According to the U.S. Department of justice, 10 million people are jailed each year for both minor and major infractions.
Two thirds, about 750,000 of those who are incarcerated on any given day end up behind bars sometimes as long as a year, without being convicted because they cannot afford bail, some as little as $50.
As you ponder these statistics, you might think, "So what, that's their problem, they should not have gotten themselves arrested in the first place." But these men and women are innocent until proven guilty under the protection of the constitution, and it cost tax payer's billions every year to house them. Most are charged with petty, non violent crimes.
This is a little known criminal justice crisis that effects millions of low income American's a year who languish behind bars in city and county jails, without having been convicted of a crime.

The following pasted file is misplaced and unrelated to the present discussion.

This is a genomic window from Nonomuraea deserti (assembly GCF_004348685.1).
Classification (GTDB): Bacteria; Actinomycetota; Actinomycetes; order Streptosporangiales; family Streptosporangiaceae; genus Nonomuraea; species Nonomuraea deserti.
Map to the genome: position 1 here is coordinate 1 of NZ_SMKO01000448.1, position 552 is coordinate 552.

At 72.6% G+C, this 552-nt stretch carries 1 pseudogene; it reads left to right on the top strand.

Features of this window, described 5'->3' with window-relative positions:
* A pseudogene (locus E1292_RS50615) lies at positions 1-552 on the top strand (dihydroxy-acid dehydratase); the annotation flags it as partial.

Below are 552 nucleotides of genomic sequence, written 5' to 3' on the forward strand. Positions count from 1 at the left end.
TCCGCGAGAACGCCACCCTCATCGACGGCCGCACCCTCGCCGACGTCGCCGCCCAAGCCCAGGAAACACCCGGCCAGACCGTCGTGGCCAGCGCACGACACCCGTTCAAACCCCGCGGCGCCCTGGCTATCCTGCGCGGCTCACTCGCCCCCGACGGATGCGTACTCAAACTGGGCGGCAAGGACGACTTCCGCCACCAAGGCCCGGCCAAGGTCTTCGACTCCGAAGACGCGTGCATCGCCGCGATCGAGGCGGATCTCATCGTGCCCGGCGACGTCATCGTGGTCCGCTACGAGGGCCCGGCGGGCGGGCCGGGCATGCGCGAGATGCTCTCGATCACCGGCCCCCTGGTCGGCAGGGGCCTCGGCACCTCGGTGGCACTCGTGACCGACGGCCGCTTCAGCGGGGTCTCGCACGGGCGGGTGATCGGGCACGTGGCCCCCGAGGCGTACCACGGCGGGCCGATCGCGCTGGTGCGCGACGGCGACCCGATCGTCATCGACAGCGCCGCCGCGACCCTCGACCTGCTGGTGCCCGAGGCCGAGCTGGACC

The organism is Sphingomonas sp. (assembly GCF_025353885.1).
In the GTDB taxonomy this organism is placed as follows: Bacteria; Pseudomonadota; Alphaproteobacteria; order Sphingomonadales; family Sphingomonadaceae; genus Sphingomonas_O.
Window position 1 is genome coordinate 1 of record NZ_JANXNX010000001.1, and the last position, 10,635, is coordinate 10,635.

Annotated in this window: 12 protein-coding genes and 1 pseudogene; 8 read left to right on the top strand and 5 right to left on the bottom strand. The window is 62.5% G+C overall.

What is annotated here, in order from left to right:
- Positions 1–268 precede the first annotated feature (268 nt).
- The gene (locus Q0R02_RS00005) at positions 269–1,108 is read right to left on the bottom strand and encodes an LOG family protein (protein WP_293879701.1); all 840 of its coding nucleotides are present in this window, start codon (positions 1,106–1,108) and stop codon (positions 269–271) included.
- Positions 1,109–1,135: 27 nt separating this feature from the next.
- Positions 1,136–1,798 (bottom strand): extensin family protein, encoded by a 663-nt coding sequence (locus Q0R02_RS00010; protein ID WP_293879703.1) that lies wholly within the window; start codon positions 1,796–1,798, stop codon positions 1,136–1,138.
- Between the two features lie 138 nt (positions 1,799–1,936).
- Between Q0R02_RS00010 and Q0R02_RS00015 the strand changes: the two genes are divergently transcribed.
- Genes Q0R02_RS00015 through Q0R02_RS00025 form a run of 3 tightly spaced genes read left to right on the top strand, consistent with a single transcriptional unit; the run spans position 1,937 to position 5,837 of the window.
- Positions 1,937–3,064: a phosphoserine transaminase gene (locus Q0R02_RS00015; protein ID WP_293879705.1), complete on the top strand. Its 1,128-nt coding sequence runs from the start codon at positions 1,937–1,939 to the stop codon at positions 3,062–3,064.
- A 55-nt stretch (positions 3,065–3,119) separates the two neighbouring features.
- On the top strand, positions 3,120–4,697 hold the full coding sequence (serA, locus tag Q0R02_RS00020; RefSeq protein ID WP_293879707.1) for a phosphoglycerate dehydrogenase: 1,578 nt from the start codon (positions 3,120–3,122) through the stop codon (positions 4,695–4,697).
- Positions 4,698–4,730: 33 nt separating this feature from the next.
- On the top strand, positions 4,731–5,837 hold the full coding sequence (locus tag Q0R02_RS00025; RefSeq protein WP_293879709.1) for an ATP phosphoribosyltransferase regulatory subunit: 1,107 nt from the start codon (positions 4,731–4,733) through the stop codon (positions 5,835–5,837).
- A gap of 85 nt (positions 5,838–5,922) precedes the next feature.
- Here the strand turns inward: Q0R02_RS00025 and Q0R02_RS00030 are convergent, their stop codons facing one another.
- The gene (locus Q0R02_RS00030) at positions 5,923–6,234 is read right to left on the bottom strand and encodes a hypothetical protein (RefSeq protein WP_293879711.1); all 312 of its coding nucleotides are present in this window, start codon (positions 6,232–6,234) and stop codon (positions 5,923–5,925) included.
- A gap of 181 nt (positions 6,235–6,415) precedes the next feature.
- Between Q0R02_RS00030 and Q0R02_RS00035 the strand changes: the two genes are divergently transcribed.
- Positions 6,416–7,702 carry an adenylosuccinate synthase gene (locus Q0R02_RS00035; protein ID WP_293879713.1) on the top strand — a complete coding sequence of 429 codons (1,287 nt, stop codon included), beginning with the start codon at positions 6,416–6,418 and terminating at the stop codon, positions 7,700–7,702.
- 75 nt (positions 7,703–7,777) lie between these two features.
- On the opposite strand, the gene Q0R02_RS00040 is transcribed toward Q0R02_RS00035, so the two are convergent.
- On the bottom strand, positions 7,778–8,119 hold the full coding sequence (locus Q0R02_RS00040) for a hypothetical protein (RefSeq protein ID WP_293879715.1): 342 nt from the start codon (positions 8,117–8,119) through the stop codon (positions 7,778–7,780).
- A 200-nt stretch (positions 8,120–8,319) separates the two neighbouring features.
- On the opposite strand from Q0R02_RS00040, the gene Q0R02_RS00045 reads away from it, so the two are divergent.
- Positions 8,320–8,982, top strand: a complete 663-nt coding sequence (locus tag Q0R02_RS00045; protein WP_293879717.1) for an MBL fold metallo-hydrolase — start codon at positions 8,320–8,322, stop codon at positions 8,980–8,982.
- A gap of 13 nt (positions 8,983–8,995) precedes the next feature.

18 year old Perchelle Richardson was arrested in her downtown New Orleans neighborhood for breaking into a neighbors car and stealing their i phone.
Despite being a High School student with no criminal record, Ms. Richardson had to spend 51 days in jail, missing over a month if school, until she got her day in court, because her family could not afford to pay her $200 bail. Her public defenders unsuccessfully asked the judge to release her without a court fee and after that could do little beyond bringing her school worksheets, which she craved, she says, because they helped to break her boredom.
The majority of us have had some youthful indiscretions. Some of us have gotten caught, and some of us haven't. While I do believe that each and every mistake should serve as a cautionary tale, for those among us who live in poverty, the costs of making bad decisions and bad choices can be much higher.